Fashion isn't all about practicality, a big chunk of it is couture. I have been looking at a lot of high fashion designers and my absolute favourite is John Galliano! Dior is just amazing!
Saturday, August 7, 2010
A great coat and adorable polka dot dress with shocking red tights and sweet flats. Some great skinnies a beautiful blouse and a super flirty pink jacket fun socks and flats. A uber-cute skirt classy shirt and ultra trendy glasses!
Wednesday, August 4, 2010
Tuesday, August 3, 2010
Monday, August 2, 2010
Sunday, August 1, 2010
Twiggy is best remembered as one of the first international supermodels and a fashion icon of the 1960s and 70s. Her greatest influence isJean Shrimpton, whom Twiggy considers to be the world's first supermodel. Twiggy has also been described as the successor to Jean Shrimpton. In January 1966, young Lesley Hornby had her hair colored and cut short in Mayfair at The House of Leonard, owned by celebrity hairdresser Leonard. The hair stylist was looking for models on whom to try out his new crop haircut and he styled her hair in preparation for a few test head shots. A professional photographer Barry Lategan took several photos for Leonard, which the hairdresser hung in his salon. Deidre McSharry, a fashion journalist from the Daily Express, saw the images and asked to meet the young girl.McSharry arranged to have more photos taken. A few weeks later the publication featured an article and images of Hornby, declaring her “The Face of ’66.” In it, the copy read: "The Cockney Kid with a face to launch a thousand shapes ... and she's only 16! - The Daily Express, 23 February 1966.
Lesley's career quickly took off. She was 5'6" tall (short for a model), weighed a mere 6½ stone (41 kg, 91 lbs) and had a thin, boyish 31-22-32 figure. Her hairdresser boyfriend, Nigel Davies, became her manager, changed his name to Justin de Villeneuve, and persuaded her to change her name to Twiggy (from “Twigs”, her childhood nickname). De Villeneuve credits himself for Twiggy’s discovery and her modelling success, and his version of events is often quoted in other biographies. Ten years her senior, he managed her lucrative career for seven years, overseeing her finances and enterprises during her heyday as a model.
Twiggy was soon seen in all the leading fashion magazines, commanding fees of £80 an hour, bringing out her own line of clothes called “Twiggy Dresses” in 1967, and taking the fashion world by storm. “I hated what I looked like,” she said once, “so I thought everyone had gone stark raving mad.” Twiggy’s androgynous look centered on three qualities: her stick thin figure, a boyishly short haircut and strikingly dark eyelashes. Describing how she obtained her prominent eyelashes, now known as Twiggys, she said, “Back then I was layering three pairs of false eyelashes over my own and would paint extra ‘twigs’ on my skin underneath.”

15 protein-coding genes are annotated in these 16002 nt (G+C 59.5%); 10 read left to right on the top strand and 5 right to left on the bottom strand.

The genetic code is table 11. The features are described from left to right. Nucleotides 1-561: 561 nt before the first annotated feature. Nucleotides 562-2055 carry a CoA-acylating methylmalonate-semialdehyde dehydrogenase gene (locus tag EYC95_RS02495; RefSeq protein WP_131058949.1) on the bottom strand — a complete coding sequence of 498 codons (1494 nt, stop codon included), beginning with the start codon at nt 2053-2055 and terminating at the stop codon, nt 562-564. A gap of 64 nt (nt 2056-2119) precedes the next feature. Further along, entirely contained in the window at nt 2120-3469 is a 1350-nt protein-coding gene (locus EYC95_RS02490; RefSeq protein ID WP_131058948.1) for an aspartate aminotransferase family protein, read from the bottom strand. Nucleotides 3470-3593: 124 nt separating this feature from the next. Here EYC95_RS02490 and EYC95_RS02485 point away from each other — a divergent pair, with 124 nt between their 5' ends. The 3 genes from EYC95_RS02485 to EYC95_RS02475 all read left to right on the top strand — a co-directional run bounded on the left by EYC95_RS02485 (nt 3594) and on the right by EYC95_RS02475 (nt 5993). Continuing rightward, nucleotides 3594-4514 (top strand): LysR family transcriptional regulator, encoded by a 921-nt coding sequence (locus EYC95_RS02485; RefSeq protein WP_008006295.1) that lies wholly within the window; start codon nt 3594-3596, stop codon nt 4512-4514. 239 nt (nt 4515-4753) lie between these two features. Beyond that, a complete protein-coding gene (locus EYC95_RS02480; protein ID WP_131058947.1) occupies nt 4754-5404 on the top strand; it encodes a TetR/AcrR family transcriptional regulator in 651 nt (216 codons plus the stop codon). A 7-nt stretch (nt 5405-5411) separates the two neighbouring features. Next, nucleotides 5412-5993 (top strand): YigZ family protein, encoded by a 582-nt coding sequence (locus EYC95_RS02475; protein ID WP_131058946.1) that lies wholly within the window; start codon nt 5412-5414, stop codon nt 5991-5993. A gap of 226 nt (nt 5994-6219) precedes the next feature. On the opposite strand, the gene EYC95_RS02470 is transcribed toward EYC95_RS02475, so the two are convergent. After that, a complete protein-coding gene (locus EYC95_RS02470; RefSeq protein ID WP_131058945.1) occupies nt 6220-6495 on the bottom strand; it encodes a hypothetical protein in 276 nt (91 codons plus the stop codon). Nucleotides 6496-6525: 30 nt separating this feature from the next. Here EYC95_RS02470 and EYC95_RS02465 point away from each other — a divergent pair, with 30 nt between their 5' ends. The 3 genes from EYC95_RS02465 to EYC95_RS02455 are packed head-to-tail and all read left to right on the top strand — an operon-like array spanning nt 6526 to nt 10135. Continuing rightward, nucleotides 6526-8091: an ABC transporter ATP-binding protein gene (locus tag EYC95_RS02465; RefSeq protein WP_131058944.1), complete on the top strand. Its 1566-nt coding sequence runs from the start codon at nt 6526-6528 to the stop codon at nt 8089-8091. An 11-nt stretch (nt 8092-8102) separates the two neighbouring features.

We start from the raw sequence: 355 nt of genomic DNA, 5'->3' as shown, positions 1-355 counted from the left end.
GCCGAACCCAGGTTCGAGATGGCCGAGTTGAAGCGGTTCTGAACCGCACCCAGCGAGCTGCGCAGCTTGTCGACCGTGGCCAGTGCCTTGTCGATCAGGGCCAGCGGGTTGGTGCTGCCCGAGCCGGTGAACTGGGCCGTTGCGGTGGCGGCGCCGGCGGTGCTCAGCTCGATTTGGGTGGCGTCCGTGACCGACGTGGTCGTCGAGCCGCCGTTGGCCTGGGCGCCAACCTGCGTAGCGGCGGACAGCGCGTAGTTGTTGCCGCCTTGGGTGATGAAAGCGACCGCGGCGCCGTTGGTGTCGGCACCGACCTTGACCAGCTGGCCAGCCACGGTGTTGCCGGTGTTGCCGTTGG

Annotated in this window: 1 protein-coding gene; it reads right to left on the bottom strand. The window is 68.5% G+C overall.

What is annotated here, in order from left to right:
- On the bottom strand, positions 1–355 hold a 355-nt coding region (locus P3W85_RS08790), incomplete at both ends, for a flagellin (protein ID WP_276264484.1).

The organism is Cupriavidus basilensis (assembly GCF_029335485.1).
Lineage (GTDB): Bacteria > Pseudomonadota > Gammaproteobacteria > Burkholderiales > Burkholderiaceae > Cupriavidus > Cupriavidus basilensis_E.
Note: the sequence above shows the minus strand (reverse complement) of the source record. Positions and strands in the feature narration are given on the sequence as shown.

One month after the Daily Express article, Twiggy posed for her first shoot for Vogue. A year later, she had appeared in 13 separate fashion shoots in international Vogue editions. Twiggy arrived in New York in March 1967 at JFK airport, an event covered by the press. "The New Yorker, Life and Newsweek reported on the Twiggy "phenomenon" in 1967, with the New Yorker devoting nearly 100 pages to the subject." That year she became an international sensation, modeling in France, Japan, and America, and landing the cover of Paris Vogue in May, the cover of US Vogue three times, in April, July and November, and the cover of British Vogue in October. In 1967, an editorial on p. 63 of the March 15 edition of Vogue described her as an "extravaganza that makes the look of the sixties." The Metropolitan Museum of Art's 2009 catalogue of Style: Model as Muse Embodying Fashionstates that "Twiggy's adolescent physique was the perfect frame for the androgynous styles that began to emerge in the 1960s. The trend was manifested in a number of templates: sweet A-line dresses with collars and neckties, suits and dresses that took their details from military uniforms, or, in the case of Yves Saint Laurent, and explicit transposition of the male tuxedo to women. Simultaneously, under the rubric of 'unisex,' designs that were minimalistic, including Nehru suits and space-agey jumpsuits, were proposed by designers such as Pierre Cardin and Andre Courreges, and, most famously in the U.S.A., by Rudi Gernreich." Twiggy has been photographed by such noted photographers as Cecil Beaton, Richard Avedon, Melvin Sokolsky, Ronald Traeger, Bert Stern, Norman Parkinson, Annie Leibovitz and Steven Meisel.
Twiggy and the magazines featuring her image polarised critics from the start. Her boyishly thin image was criticized as, and is still blamed for, promoting an "unhealthy" body ideal for women. "Twiggy came along at a time when teen-age spending power was never greater," said Su Dalgleish, fashion correspondent for the London Daily Mail. "With that underdeveloped, boyish figure, she is an idol to the 14- and 15-year-old kids. She makes virtue of all the terrible things of gawky, miserable, adolescence." At the height of her fame, Mark Cohen, president of Leeds women's shop had an even harsher view: "Her legs remind me of two painted worms." Yet Twiggy had her supporters. Diana Vreeland of Vogue stated, "She's no flash in the pan. She is the mini-girl in the min-era. She's delicious looking." In recent years Twiggy has spoken out against the trend of waif-thin models, explaining that her own thin weight as a teenager was natural: ""I was very skinny, but that was just my natural build. I always ate sensibly – being thin was in my genes."